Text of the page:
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Facts about India’s First Nobel Laureate

Born on May 7, 1861, the incredibly gifted bard of Bengal or Rabindranath Tagore’s birth anniversary is widely celebrated as Rabindra Jayanti. The literary icon’s humongous contribution to art, literature, music is unparalleled, still lives through his poems, songs, novels, short stories, novellas, plays, paintings, travelogues. The first Asian to win the Nobel Prize for Literature, Tagore was a revolutionary, awe-inspiring legend who was instrumental in bringing about the Bengal renaissance.

Today as we celebrate the legend’s 160th birth anniversary, let’s look at some facts about India’s First Nobel Laureate:

1. Tagore wrote his first play, Valmiki Pratibha (The Genius of Valmiki) when he was 20 years old. Interestingly the play was first performed in his birthplace, Jorasanko Thakurbari, wherein the ‘bard’ himself essayed the role of ‘Valmiki’.

2. Rabindranath Tagore translated Gitanjali into English; and it was the renowned poet W.B. Yeats who wrote the preface to his English translation ‘Song Offerings’.

3. When Einstein had invited Tagore to his house in Caputh in 1930, the duo had an intriguing discussion on religion and science.

4. On the Nature of Reality is a fascinating documentation of that conversation of the 2 greatest minds.

5. Tagore had loved his stay in Hungary when he was recovering from his heart ailment. He had dedicated these lines to Hungary’s scenic beauty:

“I have seen almost all the countries of the world, but I saw nowhere such a beautiful harmony of the sky and the water than that I had the privilege to enjoy on the shore of Balaton, filling my soul with rapture.”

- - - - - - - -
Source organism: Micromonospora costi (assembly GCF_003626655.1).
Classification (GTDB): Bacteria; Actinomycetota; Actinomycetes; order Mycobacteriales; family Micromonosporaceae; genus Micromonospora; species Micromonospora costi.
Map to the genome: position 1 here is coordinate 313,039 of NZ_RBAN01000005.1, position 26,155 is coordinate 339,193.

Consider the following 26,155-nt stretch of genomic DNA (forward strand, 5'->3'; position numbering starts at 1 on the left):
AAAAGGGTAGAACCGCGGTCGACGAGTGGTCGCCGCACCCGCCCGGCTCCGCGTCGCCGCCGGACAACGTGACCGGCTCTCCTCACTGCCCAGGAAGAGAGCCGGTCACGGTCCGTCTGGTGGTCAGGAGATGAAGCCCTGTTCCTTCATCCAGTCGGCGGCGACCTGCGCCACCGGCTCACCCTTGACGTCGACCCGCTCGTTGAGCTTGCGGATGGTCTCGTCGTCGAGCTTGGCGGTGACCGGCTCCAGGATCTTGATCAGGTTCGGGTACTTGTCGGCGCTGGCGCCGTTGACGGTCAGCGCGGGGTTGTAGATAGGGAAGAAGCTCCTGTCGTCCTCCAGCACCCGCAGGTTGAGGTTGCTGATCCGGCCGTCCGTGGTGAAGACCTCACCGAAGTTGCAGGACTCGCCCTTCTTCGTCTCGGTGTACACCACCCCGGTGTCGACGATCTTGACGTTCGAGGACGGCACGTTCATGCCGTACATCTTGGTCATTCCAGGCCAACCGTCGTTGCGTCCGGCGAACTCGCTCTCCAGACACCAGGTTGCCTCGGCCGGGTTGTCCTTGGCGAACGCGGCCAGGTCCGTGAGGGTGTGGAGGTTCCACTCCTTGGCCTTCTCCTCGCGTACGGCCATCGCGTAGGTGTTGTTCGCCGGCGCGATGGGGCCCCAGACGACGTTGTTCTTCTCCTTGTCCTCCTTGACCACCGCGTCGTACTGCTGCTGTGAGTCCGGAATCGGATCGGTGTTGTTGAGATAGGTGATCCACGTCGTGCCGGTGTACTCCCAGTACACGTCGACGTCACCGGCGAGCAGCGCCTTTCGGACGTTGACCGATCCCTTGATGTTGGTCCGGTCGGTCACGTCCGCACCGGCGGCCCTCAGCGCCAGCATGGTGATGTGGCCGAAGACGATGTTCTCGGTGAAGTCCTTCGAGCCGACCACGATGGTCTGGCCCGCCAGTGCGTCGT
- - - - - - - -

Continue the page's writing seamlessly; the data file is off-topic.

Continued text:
6. After his stay at the Heart Sanatorium, Tagore planted a linden tree in Balatonfüred, as a mark of his recovery.

7. In May 31, 1919, Tagore renounced his knighthood title which he received in 1915. He did this as a protest the Jallianwala Bagh massacre.

8. Did you know that Sri Lanka’s national anthem is based on Tagore’s poem? Yes, Sri Lanka Matha was inspired by Tagore after the original poem was translated into Sinhalese.

9. Ananda Samarakoon, who carried out this composition, was a student at Visva Bharati University founded by Tagore. Indira Gandhi, Satyajit Ray, Amartya Sen were the distinguished alumni of the university.

10. Tagore used his Nobel Prize money in building the Visva-Bharati in Shantiniketan.

11. Tagore’s Nobel Prize medal got stolen from the museum in Shantiniketan in 2004. However, the Swedish Academy once again honoured the world poet with two replicas, a gold and a silver.

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